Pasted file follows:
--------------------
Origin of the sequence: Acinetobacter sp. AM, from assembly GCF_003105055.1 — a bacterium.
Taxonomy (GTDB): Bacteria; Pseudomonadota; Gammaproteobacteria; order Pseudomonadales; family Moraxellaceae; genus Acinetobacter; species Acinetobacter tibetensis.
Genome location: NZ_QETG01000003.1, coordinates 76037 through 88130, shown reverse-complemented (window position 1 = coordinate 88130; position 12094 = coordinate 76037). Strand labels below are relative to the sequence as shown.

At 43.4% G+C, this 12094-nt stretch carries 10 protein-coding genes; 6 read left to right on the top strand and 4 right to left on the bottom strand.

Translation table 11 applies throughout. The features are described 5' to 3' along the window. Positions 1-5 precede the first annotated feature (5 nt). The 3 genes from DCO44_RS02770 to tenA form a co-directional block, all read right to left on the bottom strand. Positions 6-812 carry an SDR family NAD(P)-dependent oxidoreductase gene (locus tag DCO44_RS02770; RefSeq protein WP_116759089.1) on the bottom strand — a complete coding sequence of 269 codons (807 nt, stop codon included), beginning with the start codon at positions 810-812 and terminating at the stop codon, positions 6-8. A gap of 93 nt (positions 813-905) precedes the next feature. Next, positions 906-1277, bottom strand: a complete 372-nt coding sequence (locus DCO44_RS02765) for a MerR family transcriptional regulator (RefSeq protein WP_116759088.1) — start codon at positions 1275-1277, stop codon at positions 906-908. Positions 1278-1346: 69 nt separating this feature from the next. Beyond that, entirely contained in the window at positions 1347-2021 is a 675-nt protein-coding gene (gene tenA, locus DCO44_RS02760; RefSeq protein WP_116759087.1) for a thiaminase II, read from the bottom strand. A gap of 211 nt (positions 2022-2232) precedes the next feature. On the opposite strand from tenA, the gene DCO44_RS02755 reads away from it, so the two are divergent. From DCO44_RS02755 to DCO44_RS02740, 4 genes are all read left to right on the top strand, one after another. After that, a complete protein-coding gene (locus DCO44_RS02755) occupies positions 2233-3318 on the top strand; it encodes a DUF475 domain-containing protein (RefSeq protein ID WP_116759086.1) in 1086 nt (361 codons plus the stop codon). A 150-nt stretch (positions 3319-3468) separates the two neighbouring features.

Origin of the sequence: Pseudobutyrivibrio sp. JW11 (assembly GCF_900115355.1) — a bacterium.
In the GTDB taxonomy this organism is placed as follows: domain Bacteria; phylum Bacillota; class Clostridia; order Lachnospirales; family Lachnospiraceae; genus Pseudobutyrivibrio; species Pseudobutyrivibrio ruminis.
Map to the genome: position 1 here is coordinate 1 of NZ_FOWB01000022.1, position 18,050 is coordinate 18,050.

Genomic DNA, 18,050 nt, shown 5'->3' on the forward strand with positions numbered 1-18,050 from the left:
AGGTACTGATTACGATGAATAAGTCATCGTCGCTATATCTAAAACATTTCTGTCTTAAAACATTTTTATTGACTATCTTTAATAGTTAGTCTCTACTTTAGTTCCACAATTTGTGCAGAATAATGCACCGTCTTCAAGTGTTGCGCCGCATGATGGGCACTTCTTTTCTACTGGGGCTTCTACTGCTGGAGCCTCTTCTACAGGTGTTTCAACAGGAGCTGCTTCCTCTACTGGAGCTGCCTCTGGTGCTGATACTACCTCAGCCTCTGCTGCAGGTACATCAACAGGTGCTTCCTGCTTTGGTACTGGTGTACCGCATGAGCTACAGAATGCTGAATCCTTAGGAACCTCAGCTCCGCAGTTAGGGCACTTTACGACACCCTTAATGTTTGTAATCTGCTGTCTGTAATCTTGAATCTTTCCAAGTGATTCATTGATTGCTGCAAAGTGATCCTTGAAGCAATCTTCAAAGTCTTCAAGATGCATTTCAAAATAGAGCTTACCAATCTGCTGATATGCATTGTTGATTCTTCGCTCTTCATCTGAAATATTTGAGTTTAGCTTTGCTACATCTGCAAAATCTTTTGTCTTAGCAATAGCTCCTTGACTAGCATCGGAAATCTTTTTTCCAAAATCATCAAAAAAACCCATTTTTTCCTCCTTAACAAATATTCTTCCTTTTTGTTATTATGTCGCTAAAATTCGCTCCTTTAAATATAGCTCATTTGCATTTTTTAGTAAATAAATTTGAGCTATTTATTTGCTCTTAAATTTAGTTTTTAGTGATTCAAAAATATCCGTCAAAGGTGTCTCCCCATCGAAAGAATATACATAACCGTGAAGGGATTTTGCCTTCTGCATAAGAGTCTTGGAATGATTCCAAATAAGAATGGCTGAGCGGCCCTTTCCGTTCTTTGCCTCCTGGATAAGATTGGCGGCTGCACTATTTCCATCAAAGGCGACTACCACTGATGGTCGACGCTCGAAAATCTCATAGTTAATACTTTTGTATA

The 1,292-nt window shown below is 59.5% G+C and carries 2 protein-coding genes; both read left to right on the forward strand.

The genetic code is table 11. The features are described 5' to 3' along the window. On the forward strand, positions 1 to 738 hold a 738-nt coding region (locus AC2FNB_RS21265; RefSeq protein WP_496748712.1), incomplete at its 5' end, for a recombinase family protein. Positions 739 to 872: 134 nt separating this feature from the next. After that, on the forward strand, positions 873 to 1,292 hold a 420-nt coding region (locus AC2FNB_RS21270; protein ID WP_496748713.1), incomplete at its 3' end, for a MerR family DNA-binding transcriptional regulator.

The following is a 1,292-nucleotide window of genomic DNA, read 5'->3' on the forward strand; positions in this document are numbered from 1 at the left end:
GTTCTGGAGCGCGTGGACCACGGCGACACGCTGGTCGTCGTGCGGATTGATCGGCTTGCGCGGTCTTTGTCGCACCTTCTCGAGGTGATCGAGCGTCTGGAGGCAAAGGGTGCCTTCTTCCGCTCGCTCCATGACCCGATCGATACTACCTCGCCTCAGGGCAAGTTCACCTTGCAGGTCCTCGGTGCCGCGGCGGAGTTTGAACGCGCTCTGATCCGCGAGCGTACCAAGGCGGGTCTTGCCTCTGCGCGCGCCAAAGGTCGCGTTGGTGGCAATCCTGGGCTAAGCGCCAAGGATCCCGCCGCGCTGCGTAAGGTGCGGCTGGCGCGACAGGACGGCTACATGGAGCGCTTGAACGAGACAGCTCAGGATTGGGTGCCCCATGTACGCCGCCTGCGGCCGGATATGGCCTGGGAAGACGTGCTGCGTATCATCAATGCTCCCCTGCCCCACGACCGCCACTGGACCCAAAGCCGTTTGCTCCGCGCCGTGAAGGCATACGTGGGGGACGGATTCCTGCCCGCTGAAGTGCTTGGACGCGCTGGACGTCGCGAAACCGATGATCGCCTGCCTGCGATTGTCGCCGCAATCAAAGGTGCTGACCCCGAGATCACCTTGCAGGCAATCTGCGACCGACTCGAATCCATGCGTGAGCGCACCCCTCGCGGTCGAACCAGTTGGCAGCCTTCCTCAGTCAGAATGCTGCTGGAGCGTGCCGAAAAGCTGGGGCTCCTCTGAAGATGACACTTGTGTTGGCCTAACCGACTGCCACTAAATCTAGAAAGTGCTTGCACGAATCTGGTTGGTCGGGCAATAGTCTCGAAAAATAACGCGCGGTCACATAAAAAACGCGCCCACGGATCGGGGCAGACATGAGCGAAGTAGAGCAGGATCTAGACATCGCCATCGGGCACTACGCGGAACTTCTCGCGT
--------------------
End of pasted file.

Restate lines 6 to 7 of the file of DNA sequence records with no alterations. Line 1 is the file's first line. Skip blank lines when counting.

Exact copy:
Origin of the sequence: Pseudobutyrivibrio sp. JW11 (assembly GCF_900115355.1) — a bacterium.
In the GTDB taxonomy this organism is placed as follows: domain Bacteria; phylum Bacillota; class Clostridia; order Lachnospirales; family Lachnospiraceae; genus Pseudobutyrivibrio; species Pseudobutyrivibrio ruminis.